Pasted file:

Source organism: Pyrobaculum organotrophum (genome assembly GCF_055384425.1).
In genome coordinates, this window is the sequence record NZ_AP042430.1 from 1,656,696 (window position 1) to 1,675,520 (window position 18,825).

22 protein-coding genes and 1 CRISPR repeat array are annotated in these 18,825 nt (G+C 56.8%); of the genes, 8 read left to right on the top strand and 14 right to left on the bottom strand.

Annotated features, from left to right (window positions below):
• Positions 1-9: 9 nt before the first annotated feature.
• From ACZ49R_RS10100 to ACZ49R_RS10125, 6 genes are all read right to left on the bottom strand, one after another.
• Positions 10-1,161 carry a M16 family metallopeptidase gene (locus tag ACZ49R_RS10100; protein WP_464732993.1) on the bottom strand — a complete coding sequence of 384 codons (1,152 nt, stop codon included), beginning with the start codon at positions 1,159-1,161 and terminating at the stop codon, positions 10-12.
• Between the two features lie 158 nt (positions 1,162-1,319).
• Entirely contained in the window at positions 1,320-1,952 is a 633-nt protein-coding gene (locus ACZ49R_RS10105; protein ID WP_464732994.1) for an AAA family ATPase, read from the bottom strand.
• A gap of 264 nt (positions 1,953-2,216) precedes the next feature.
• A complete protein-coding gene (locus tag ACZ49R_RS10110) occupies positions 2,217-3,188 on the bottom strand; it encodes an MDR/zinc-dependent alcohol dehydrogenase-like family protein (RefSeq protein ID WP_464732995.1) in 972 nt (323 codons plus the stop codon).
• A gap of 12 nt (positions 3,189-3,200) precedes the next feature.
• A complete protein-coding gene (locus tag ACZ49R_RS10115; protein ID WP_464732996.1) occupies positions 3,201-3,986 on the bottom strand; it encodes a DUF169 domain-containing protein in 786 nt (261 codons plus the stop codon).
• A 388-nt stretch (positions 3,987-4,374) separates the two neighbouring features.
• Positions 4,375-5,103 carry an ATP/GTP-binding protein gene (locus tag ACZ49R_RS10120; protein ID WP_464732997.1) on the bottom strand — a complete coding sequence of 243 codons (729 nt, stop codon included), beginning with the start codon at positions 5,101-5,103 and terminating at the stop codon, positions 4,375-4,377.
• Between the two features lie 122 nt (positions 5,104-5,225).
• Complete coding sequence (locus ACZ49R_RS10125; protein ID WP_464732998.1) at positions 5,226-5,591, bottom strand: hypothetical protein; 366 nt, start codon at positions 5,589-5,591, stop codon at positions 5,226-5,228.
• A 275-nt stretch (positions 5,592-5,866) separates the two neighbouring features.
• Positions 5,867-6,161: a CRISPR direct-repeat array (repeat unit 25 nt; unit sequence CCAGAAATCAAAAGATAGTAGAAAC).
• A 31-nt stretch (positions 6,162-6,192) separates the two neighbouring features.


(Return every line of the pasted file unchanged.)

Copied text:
Source organism: Pyrobaculum organotrophum (genome assembly GCF_055384425.1).
In genome coordinates, this window is the sequence record NZ_AP042430.1 from 1,656,696 (window position 1) to 1,675,520 (window position 18,825).

22 protein-coding genes and 1 CRISPR repeat array are annotated in these 18,825 nt (G+C 56.8%); of the genes, 8 read left to right on the top strand and 14 right to left on the bottom strand.

Annotated features, from left to right (window positions below):
• Positions 1-9: 9 nt before the first annotated feature.
• From ACZ49R_RS10100 to ACZ49R_RS10125, 6 genes are all read right to left on the bottom strand, one after another.
• Positions 10-1,161 carry a M16 family metallopeptidase gene (locus tag ACZ49R_RS10100; protein WP_464732993.1) on the bottom strand — a complete coding sequence of 384 codons (1,152 nt, stop codon included), beginning with the start codon at positions 1,159-1,161 and terminating at the stop codon, positions 10-12.
• Between the two features lie 158 nt (positions 1,162-1,319).
• Entirely contained in the window at positions 1,320-1,952 is a 633-nt protein-coding gene (locus ACZ49R_RS10105; protein ID WP_464732994.1) for an AAA family ATPase, read from the bottom strand.
• A gap of 264 nt (positions 1,953-2,216) precedes the next feature.
• A complete protein-coding gene (locus tag ACZ49R_RS10110) occupies positions 2,217-3,188 on the bottom strand; it encodes an MDR/zinc-dependent alcohol dehydrogenase-like family protein (RefSeq protein ID WP_464732995.1) in 972 nt (323 codons plus the stop codon).
• A gap of 12 nt (positions 3,189-3,200) precedes the next feature.
• A complete protein-coding gene (locus tag ACZ49R_RS10115; protein ID WP_464732996.1) occupies positions 3,201-3,986 on the bottom strand; it encodes a DUF169 domain-containing protein in 786 nt (261 codons plus the stop codon).
• A 388-nt stretch (positions 3,987-4,374) separates the two neighbouring features.
• Positions 4,375-5,103 carry an ATP/GTP-binding protein gene (locus tag ACZ49R_RS10120; protein ID WP_464732997.1) on the bottom strand — a complete coding sequence of 243 codons (729 nt, stop codon included), beginning with the start codon at positions 5,101-5,103 and terminating at the stop codon, positions 4,375-4,377.
• Between the two features lie 122 nt (positions 5,104-5,225).
• Complete coding sequence (locus ACZ49R_RS10125; protein ID WP_464732998.1) at positions 5,226-5,591, bottom strand: hypothetical protein; 366 nt, start codon at positions 5,589-5,591, stop codon at positions 5,226-5,228.
• A 275-nt stretch (positions 5,592-5,866) separates the two neighbouring features.
• Positions 5,867-6,161: a CRISPR direct-repeat array (repeat unit 25 nt; unit sequence CCAGAAATCAAAAGATAGTAGAAAC).
• A 31-nt stretch (positions 6,162-6,192) separates the two neighbouring features.